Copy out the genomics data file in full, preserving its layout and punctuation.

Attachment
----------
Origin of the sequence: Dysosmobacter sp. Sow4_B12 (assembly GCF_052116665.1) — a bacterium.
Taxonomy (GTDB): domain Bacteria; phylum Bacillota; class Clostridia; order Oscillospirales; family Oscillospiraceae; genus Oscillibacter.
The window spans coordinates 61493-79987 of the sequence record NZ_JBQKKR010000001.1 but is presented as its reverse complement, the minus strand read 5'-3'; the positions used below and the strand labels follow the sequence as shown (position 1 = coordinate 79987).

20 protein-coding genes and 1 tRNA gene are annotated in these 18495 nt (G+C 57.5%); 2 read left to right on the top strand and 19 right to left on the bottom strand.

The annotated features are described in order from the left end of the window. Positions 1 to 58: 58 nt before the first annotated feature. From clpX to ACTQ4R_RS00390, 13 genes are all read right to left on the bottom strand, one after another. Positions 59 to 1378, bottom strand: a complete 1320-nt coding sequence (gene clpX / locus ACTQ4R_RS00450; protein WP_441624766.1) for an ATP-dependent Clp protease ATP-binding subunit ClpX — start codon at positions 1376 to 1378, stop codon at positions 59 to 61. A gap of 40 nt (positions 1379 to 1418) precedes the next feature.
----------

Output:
Origin of the sequence: Dysosmobacter sp. Sow4_B12 (assembly GCF_052116665.1) — a bacterium.
Taxonomy (GTDB): domain Bacteria; phylum Bacillota; class Clostridia; order Oscillospirales; family Oscillospiraceae; genus Oscillibacter.
The window spans coordinates 61493-79987 of the sequence record NZ_JBQKKR010000001.1 but is presented as its reverse complement, the minus strand read 5'-3'; the positions used below and the strand labels follow the sequence as shown (position 1 = coordinate 79987).

20 protein-coding genes and 1 tRNA gene are annotated in these 18495 nt (G+C 57.5%); 2 read left to right on the top strand and 19 right to left on the bottom strand.

The annotated features are described in order from the left end of the window. Positions 1 to 58: 58 nt before the first annotated feature. From clpX to ACTQ4R_RS00390, 13 genes are all read right to left on the bottom strand, one after another. Positions 59 to 1378, bottom strand: a complete 1320-nt coding sequence (gene clpX / locus ACTQ4R_RS00450; protein WP_441624766.1) for an ATP-dependent Clp protease ATP-binding subunit ClpX — start codon at positions 1376 to 1378, stop codon at positions 59 to 61. A gap of 40 nt (positions 1379 to 1418) precedes the next feature.